Nostradamus has just had a startling premonition on the coming of the arrival of Mary, Queen of Scots. Mary has been staying at a convent in France for her protection since the age of 9. After one of the nuns was poisoned, the nuns decide to send Mary to the French court. It is high time that she meet and marry the Dauphin of France.

The French court is abuzz with the upcoming marriage between Princess Elisabeth and Philip II of Spain when Mary arrives with her gaggle of ladies-in-waiting. Mary is greeted by her father-in-law, Henry II of France, accompanied by his mistress, Diane de Poitiers, and illegitimate son, Sebastian. When Catherine arrives, Nostradamus tells her the meaning behind his dream; Mary will cause Francis's death. While Mary and Francis get along well, Francis has a mistress that controls his heart. Mary becomes introduced to Sebastian "Basch", after her dog goes missing.

Mary's lady-in-waiting, Lola, is in love with the son of a servant raised high by the name of Collin. They seek permission from Catherine de Medici to marry which Catherine grants, although at an unseen price. Before leaving for the wedding celebrations that night, Mary receives a warning not to drink the wine. Collin is the one to offer it. 

At the wedding, Mary and her ladies-in-waiting, lose their inhibitions and dance the night away. Later that evening, the group sneak in to see the consummation of the marriage. The girls then run off, their emotions having been stirred up from what they have seen. One of her group has a dalliance with King Henry. Mary and Francis have an argument over whether or not love plays a role in their upcoming marriage.

That night, Mary awakes to have Collin standing over her. She screams for help and he is dragged away and executed. Lola is much distressed over the loss of her love and blames Mary for her sorrows. Mary finds solace in Basch, who finds her lost dog. The next day, Mary and Francis get into another argument relating to the matters of the previous night. Francis is close to admitting his feelings but stop shorts.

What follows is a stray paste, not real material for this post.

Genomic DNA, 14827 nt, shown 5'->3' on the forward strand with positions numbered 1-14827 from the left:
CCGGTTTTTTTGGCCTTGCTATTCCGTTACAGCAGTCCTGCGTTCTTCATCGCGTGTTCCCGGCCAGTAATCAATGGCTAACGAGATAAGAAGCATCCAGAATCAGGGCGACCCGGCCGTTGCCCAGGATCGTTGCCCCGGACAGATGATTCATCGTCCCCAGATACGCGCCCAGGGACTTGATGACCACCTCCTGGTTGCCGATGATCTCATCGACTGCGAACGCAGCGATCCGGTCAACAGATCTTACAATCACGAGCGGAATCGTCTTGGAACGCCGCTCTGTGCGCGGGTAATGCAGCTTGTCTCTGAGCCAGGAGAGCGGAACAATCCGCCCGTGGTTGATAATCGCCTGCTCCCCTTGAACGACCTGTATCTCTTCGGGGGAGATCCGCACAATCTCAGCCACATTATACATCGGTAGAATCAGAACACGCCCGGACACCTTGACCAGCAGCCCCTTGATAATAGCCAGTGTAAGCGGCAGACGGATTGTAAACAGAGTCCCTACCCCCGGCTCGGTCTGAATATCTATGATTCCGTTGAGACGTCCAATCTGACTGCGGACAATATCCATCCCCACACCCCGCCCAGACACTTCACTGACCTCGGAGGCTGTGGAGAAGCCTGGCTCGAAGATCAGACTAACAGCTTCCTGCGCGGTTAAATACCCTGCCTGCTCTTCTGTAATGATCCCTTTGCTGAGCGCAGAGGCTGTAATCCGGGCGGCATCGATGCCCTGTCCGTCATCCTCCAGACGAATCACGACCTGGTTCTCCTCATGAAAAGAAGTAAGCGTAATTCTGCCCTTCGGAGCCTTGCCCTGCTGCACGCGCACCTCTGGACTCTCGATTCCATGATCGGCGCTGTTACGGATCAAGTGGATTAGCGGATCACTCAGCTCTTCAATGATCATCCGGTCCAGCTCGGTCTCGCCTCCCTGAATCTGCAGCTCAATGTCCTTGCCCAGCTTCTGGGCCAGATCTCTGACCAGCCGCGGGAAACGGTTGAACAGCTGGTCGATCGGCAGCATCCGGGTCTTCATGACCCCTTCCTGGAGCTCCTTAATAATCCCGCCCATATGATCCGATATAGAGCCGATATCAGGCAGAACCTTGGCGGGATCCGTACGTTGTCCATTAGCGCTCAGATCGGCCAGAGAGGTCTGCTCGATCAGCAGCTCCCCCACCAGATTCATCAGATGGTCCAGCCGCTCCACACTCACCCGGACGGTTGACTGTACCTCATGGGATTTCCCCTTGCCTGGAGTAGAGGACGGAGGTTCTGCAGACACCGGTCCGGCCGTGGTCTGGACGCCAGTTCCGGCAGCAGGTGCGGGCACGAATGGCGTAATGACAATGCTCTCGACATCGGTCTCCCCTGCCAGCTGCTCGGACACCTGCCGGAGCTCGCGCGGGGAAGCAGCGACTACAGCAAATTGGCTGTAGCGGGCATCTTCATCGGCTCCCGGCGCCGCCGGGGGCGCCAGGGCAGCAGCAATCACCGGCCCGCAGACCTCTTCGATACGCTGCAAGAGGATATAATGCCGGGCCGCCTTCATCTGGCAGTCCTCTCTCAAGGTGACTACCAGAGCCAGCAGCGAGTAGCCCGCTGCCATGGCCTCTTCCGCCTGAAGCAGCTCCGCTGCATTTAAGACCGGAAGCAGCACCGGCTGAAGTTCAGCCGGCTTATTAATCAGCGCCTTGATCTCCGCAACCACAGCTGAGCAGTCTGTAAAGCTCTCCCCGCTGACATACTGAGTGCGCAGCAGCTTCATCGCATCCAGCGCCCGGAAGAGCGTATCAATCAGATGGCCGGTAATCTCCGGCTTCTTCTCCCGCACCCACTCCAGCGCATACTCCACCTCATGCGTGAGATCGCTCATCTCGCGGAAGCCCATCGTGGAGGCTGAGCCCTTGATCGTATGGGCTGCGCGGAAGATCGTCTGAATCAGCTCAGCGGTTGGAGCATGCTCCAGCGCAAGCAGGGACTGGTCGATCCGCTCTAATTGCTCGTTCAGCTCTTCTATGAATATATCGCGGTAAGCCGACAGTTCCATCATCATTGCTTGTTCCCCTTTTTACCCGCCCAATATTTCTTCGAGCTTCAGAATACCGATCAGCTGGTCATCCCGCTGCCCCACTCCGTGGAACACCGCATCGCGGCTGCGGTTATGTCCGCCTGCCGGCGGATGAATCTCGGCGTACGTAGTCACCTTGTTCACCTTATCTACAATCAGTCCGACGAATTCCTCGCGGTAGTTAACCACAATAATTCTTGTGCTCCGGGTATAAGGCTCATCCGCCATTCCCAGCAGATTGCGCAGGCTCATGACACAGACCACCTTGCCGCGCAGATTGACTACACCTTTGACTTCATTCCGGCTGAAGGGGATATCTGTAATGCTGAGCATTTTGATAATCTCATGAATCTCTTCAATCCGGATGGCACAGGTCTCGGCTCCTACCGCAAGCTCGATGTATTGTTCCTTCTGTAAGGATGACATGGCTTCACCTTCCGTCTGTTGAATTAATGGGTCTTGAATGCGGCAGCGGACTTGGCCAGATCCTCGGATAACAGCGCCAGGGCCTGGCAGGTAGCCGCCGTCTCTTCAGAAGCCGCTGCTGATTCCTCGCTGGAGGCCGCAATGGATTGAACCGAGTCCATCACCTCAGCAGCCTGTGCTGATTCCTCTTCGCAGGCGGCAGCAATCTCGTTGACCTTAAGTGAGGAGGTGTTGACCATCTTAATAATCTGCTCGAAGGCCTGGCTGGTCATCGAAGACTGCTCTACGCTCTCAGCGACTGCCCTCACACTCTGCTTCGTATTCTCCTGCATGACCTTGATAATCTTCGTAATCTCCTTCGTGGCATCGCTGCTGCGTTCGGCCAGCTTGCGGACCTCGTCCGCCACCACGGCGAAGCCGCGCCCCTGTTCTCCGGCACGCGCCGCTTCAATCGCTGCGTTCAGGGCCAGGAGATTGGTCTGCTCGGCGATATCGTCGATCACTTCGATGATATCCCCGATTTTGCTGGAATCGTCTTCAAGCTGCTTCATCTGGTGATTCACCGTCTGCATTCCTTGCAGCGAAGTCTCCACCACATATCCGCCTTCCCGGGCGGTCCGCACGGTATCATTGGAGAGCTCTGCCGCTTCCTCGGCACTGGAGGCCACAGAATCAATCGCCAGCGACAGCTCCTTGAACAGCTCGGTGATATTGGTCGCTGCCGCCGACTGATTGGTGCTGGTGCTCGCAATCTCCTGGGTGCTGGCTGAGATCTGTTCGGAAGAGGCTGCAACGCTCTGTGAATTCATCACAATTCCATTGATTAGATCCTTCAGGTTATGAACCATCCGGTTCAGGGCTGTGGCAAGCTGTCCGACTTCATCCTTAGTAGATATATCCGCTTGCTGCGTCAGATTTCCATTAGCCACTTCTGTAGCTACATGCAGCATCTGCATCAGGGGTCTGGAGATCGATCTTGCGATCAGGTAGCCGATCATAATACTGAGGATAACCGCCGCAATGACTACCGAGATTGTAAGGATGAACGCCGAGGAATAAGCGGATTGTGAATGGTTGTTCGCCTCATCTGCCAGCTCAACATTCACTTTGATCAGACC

It is revealed that it is Catherine de Medici and Nostradamus orchestrated the entire plot.

I give this episode 1/5. Let us start off by saying THIS SHOW IS INCREDIBLY HISTORICALLY INACCURATE. The White Queen is the Elizabeth R compared to Reign. There are so many things wrong with this, I do not know where to begin. The clothing and the mannerism are completely wrong. I complete agree with Catherine de Medici when she said, "We've got a bunch of Scots in".  They creates of the show chose to romanticize every character and in doing so ruins any grain of credibility it has. It's only slightly creepy that they painted the wedding night between a 13 year old Elisabeth and 30 some year old Phillip as one filled with passion. Nostradamus was no hunk, Francis was no dashing figure and Basch, the man on horseback, never existed. The forced love triangle was bland and boring. The acting was simply dreadful, absolutely cringe worthy. I will continue to review episodes weekly but I am not optimistic for the future.

Friday, August 23, 2013

Ena, Spain's English Queen

Ena, Spain's English Queen is a 1999 biography written by Gerard Noel on Princess Victoria Eugenie of Battenberg, Queen of Spain